"A library book, I imagine, is a happy book." Cornelia Funke

"Everything puts me in mind of a story." Ben Franklin

Thursday, January 24, 2013

The Tale of the Mandarin Ducks

The Tale of the Mandarin Ducks by Katherine Paterson, Illus. by Leo & Diane Dillon
Katherine Paterson, the award winning children's book author, has given us this beautiful retelling of a Japanese folktale. You are probably familiar with  Paterson due to her classics  Bridge To Terabithia,  Jacob Have I Loved, The Great Gilly Hopkins and her many other chapter books. She authored several picture books and folktales. Did you also know that she studied and worked in Japan?
 Like our story in the last post, The Tale of the Mandarin Ducks, has a cruel and in this case, greedy, lord oppressing those that he rules. One day, when out hunting, he sees a beautifully feathered Mandarin drake, and thoughtlessly has it captured so he can show it off in his manor. When the drake begins to pine for its woodland mate and loses its luster, the lord discards it, but still keeps it encaged. Shozo, the one-eyed chief steward, whose own appearance displeases his lord, fruitlessly speaks up for the drake's freedom, and the kindly kitchen maid Yasuko silently releases it. The furious lord punishes Shozo, but the former steward and samurai now is able to spend time with Yasuko and the two fall in love. This further enrages the lord, who passes a death sentence on the lovers, but a magical series of events frees them from his power and ends their suffering. Showing compassion to the lonely drake and his partner has led them to their happily ever after.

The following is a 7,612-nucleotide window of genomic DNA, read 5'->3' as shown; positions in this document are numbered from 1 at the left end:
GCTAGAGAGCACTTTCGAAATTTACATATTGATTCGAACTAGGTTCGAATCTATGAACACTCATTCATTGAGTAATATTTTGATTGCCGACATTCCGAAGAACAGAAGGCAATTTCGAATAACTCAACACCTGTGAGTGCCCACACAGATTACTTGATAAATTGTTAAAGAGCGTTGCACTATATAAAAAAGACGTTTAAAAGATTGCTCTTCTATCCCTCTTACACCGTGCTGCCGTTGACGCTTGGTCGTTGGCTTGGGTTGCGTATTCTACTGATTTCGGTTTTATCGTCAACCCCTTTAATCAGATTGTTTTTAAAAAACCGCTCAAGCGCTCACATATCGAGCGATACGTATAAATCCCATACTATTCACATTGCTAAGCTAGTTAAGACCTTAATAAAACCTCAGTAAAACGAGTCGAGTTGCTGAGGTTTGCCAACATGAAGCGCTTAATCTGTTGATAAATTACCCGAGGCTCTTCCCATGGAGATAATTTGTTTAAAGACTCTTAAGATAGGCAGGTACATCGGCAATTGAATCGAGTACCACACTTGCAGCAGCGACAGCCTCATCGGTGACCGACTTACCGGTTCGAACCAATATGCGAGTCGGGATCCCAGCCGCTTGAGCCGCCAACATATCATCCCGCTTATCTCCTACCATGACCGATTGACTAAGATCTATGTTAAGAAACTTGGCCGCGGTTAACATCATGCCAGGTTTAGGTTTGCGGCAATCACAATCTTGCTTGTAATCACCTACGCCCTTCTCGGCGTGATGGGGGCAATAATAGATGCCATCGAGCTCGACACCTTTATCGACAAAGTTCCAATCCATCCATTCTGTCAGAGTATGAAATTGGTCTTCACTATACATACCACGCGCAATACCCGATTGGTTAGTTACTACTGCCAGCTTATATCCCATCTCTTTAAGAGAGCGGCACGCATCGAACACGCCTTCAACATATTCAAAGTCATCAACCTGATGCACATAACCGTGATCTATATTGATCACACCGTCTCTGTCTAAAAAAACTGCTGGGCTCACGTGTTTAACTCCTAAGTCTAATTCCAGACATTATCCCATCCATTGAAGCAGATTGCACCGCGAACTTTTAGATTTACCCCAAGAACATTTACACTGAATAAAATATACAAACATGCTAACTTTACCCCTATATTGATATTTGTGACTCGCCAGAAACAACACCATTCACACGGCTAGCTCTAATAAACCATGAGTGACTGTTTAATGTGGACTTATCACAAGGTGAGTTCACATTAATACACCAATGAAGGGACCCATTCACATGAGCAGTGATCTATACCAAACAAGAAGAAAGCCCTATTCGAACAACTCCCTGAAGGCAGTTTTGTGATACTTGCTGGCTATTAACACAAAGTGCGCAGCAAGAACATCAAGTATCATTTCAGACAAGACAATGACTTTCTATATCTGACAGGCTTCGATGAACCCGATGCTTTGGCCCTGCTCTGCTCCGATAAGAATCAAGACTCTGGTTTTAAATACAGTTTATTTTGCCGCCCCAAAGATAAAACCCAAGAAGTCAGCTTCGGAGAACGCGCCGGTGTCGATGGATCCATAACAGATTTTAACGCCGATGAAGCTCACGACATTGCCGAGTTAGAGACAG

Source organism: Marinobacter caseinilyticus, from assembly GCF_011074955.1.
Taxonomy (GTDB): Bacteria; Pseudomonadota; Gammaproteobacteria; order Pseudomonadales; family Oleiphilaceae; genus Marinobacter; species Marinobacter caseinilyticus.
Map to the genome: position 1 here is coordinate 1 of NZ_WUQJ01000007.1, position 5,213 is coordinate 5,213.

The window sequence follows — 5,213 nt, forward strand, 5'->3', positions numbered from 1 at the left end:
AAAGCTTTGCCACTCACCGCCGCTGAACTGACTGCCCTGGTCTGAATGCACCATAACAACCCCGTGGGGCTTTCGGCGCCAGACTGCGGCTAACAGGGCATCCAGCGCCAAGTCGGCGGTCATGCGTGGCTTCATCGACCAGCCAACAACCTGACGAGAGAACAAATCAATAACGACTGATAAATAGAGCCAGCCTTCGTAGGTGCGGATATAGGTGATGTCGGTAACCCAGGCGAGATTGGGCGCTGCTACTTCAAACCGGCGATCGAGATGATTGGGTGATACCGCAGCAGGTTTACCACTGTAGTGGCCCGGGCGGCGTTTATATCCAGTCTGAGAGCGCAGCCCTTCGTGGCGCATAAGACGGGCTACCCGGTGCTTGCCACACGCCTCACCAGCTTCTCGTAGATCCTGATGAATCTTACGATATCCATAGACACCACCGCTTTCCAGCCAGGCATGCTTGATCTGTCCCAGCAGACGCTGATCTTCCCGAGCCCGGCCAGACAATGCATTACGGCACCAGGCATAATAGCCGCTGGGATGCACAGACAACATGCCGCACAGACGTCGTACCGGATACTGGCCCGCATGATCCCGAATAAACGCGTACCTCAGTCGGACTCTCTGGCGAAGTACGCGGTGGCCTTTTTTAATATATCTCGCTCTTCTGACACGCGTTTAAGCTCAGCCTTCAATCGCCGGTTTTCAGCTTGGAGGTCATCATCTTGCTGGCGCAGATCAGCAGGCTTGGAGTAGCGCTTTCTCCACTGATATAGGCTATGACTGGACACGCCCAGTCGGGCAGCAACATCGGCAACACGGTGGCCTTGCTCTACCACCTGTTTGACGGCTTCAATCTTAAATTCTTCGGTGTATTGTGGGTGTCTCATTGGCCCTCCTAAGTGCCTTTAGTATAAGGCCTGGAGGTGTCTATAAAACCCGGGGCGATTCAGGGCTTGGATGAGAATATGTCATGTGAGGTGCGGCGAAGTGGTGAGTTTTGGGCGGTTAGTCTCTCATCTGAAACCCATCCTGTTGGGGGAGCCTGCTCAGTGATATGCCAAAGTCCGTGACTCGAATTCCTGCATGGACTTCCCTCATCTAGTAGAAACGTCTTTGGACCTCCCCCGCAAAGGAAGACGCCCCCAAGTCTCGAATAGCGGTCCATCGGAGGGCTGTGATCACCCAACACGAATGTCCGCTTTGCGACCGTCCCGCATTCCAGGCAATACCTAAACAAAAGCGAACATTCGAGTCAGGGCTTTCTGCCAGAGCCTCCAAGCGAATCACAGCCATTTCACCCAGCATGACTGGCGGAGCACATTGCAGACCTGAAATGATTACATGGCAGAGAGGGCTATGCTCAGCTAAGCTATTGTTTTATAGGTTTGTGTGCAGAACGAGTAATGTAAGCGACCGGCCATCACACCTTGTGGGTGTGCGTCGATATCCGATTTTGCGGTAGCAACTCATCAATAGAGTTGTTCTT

The lovely artwork of The Tale of the Mandarin Ducks was created by the extraordinary and versatile artists Leo and Diane Dillon. This husband and wife team are among my favorite illustrators. Unfortunately, Leo Dillon passed away in May 2012, but they created beautiful artwork that you can view at The Art of Leo and Diane Dillon , and elsewhere. According to the dust jacket, the art for this book was done as watercolor and pastel paintings in the style of 18th century Japanese woodcuts. This is called ukiyo-e, which translates as "pictures of the floating world." More information and pictures of  ukiyo-e work is available at the Library of Congress,
Katherine Paterson (photo by Samantha Loomis Paterson)
                                                            The Dillons

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